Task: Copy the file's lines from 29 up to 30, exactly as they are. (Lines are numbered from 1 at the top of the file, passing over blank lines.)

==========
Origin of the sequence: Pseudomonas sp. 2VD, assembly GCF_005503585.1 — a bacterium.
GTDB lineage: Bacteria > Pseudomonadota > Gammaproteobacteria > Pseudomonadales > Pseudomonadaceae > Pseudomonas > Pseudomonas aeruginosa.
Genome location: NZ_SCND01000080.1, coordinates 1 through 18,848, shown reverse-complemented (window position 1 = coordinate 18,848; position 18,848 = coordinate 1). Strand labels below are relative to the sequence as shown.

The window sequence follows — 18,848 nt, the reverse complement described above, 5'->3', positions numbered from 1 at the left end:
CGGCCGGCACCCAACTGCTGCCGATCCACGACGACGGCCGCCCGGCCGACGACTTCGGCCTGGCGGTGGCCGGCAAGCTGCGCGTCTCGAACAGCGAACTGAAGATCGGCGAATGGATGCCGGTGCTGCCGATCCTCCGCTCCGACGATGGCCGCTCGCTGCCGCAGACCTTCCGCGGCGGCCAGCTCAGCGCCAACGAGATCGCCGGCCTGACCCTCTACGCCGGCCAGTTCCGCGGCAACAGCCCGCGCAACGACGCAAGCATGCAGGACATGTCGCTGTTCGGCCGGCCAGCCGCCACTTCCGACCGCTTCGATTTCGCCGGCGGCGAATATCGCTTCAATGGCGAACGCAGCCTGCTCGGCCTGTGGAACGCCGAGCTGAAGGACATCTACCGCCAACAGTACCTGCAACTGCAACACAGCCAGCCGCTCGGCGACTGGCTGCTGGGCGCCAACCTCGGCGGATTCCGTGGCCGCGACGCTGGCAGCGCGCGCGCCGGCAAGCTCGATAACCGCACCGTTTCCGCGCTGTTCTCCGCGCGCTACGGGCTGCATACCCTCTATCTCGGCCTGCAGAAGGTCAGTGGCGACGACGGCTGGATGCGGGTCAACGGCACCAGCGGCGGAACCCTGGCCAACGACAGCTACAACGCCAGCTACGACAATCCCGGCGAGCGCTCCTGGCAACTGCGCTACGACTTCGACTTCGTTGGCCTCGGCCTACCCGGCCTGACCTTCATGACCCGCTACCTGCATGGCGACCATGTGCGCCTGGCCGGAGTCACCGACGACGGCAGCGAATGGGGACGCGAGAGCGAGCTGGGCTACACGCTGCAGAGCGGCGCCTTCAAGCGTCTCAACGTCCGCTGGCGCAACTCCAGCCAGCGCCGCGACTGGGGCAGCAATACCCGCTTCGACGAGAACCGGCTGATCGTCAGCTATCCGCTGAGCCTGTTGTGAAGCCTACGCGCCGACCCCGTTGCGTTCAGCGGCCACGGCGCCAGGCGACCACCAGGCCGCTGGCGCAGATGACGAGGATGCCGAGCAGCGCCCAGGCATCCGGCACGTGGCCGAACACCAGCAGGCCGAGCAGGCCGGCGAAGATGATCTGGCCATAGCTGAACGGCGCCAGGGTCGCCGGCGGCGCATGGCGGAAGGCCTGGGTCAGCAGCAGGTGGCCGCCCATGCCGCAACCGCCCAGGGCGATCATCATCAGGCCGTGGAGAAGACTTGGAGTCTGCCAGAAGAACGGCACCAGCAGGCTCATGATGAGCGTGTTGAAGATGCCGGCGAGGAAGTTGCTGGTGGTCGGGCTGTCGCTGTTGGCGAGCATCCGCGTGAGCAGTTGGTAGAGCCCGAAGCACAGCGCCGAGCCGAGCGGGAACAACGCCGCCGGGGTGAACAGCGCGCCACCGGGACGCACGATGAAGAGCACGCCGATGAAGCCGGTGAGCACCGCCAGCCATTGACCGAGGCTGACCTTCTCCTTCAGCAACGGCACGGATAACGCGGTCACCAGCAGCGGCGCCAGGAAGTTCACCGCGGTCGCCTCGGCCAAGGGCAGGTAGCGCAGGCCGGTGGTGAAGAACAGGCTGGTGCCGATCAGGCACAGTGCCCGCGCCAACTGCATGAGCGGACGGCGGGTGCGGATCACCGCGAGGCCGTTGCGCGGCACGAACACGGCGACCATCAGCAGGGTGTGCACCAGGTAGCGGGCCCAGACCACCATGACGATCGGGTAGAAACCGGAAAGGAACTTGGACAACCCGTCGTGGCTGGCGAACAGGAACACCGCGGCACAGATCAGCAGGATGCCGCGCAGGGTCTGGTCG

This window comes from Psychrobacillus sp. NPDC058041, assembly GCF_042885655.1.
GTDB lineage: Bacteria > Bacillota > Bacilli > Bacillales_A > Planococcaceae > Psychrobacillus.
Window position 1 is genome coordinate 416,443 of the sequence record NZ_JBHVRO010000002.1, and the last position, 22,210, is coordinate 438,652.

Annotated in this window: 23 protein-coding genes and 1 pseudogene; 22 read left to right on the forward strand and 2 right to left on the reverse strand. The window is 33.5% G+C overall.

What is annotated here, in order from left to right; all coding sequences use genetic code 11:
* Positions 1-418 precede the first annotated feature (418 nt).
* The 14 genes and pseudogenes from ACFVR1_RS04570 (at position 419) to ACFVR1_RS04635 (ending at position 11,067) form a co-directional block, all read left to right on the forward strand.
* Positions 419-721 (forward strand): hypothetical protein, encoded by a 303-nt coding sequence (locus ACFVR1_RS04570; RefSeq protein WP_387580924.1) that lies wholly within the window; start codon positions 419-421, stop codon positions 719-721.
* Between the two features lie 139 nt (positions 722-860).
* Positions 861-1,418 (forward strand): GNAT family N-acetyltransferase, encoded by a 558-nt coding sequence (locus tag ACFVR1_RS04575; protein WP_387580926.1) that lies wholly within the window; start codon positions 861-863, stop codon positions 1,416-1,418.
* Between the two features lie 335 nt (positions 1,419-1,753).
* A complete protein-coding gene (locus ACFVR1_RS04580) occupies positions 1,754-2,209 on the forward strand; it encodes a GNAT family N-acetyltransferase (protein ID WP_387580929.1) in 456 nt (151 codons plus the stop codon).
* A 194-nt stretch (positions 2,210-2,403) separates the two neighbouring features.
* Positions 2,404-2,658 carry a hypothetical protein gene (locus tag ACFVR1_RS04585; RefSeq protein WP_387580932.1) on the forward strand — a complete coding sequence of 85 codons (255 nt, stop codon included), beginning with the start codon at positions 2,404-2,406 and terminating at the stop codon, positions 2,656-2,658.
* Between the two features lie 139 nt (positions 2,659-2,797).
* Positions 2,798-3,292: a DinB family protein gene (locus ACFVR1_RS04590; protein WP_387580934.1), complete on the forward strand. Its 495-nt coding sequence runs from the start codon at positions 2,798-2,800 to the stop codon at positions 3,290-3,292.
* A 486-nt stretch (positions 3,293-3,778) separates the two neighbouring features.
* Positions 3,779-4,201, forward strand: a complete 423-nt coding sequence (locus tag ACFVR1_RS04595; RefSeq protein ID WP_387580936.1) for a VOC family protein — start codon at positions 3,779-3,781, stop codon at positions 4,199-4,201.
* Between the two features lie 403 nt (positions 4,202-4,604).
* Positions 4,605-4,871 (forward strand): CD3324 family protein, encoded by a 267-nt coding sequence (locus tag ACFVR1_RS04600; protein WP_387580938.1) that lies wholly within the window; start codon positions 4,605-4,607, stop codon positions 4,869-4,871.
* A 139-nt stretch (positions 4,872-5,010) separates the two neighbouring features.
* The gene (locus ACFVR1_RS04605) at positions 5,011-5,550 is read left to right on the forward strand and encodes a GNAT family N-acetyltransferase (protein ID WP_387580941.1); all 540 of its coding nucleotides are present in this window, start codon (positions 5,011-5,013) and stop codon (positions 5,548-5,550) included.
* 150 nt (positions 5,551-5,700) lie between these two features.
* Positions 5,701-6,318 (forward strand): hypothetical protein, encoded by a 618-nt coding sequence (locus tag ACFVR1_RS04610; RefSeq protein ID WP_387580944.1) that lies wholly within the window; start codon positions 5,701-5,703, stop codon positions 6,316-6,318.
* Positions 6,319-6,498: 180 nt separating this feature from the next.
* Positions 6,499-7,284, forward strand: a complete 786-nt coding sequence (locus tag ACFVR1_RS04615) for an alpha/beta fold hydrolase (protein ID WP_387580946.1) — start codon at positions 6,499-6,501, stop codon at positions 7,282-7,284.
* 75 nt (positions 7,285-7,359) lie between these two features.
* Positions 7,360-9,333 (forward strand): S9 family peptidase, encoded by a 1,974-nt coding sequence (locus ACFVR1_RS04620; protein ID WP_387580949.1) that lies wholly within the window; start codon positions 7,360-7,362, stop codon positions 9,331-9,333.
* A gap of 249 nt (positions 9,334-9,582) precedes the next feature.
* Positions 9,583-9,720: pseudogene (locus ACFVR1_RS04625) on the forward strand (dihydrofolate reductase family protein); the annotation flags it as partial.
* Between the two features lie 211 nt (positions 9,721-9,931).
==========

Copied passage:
* Positions 5,701-6,318 (forward strand): hypothetical protein, encoded by a 618-nt coding sequence (locus tag ACFVR1_RS04610; RefSeq protein ID WP_387580944.1) that lies wholly within the window; start codon positions 5,701-5,703, stop codon positions 6,316-6,318.
* Positions 6,319-6,498: 180 nt separating this feature from the next.